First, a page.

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Patrick

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Id like to think that whatever underlies the absolutely hideous design of those site layout potentials has more to do with practical constraints and not lack of vision. I think anyone who owned property by these areas would immediately object. And the irony of it all is that the biggest feature of passenger rail facilities proposed is surface parking...

Nyc recently adopted some sort of program where even small scale municipal bldgs are put out to bid to starchitects. Portland doesnt have to necessarily follow suit )and coulxnt afford it anyway) but lets pay closer attention to design in addition to policy. Train station, good. Ugly train station, bad.
 

Corey

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An interesting agenda item on the agenda of the City's Transportation, Sustainability & Energy Committee. It's just a one page document with the subject of: Recommendation to Create a Task Force to Discuss the Feasibility of a Streetcar. Sounds pretty neat, perhaps some members of this board would be interested in attending meetings if the public is invited.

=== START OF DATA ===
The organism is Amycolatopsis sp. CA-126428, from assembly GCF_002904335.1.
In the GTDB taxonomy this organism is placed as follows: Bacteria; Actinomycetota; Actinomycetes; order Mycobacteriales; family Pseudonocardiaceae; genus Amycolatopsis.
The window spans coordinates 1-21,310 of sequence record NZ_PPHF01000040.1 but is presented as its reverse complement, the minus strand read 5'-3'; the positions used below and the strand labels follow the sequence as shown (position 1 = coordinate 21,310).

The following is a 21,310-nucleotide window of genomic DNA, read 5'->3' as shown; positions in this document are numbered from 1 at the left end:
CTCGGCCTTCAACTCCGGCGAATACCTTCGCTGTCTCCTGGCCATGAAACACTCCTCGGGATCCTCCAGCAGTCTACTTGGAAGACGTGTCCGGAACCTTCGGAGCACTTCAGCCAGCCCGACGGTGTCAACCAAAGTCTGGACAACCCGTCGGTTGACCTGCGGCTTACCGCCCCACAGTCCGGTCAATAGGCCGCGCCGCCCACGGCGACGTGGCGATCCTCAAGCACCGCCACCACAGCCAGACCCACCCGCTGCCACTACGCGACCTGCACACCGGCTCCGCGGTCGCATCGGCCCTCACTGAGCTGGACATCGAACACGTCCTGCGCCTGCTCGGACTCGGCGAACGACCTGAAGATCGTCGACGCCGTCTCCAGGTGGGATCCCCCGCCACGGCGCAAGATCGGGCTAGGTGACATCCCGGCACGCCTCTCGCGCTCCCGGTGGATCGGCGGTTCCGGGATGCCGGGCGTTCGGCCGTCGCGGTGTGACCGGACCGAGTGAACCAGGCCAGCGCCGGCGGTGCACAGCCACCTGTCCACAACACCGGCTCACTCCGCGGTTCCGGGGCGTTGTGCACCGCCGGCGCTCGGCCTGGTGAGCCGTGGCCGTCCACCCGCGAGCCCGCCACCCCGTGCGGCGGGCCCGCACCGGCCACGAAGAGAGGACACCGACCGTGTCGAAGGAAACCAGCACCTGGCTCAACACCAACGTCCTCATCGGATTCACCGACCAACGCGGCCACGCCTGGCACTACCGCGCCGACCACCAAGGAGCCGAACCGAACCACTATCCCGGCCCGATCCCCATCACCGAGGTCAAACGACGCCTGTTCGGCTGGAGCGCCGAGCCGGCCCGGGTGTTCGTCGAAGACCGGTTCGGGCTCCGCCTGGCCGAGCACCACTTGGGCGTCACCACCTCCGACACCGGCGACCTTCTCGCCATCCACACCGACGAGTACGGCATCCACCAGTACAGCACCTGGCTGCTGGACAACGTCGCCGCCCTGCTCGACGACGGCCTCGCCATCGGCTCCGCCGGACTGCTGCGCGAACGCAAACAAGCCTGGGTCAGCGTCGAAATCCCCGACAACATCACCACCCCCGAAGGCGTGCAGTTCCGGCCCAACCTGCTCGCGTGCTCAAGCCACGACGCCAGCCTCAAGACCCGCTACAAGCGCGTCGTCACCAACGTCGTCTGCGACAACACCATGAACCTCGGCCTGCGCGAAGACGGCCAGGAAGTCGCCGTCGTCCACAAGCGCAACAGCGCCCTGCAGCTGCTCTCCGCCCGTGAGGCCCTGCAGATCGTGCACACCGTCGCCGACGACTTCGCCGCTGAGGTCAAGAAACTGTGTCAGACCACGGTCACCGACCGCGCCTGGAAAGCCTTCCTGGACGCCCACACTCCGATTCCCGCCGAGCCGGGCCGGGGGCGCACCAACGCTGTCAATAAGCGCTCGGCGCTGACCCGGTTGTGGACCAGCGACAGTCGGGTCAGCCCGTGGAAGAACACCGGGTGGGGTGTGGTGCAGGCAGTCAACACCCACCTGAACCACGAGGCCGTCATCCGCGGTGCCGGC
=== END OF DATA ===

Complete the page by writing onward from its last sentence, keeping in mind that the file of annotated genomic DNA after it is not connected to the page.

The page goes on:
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FrankLloydMike

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Tom Nevers

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Wasn't sure where to place this so I'm reviving this dormant thread. Also, having skimmed the discussion here, it's disheartening that we're still only talking about moving the PTC when the old Union Station location is clearly superior. Anyway...

Many people have resolutions for the new year. In addition to working toward something attainable, in 2019 I decided to also set a rather quixotic 2020 goal for myself- to singlehandedly lower the average trip length on the Downeaster. According to the Rail Passengers Association, in 2019 the average length of a coach class trip on the Downeaster was 79 miles.

2020 data from the Rail Passengers Association likely won't be available for a few months but I'm optimistic that reduced ridership resulting from the pandemic will add weight to my ridership numbers. So, the data!

In 2020, I managed to ride the Downeaster 38 times for a total of 1318 miles and an average trip length of 34.68 miles. It would have been lower but a few trips to and from Boston significantly increased my average.

A few fairly obvious observations:
1) Having to make a connection with less than an hour between scheduled arrival at North Station and scheduled departure at South Station is a recipe for anxiety. Reliably arriving on time is huge!
2) Walking to or from the PTC after dark is unpleasant.
3) Saco has the best train station in Maine.
4) The BREEZ needs to run on Sundays.
5) Be wary of restaurants that say they can fill a to go soup order in 6 minutes or less.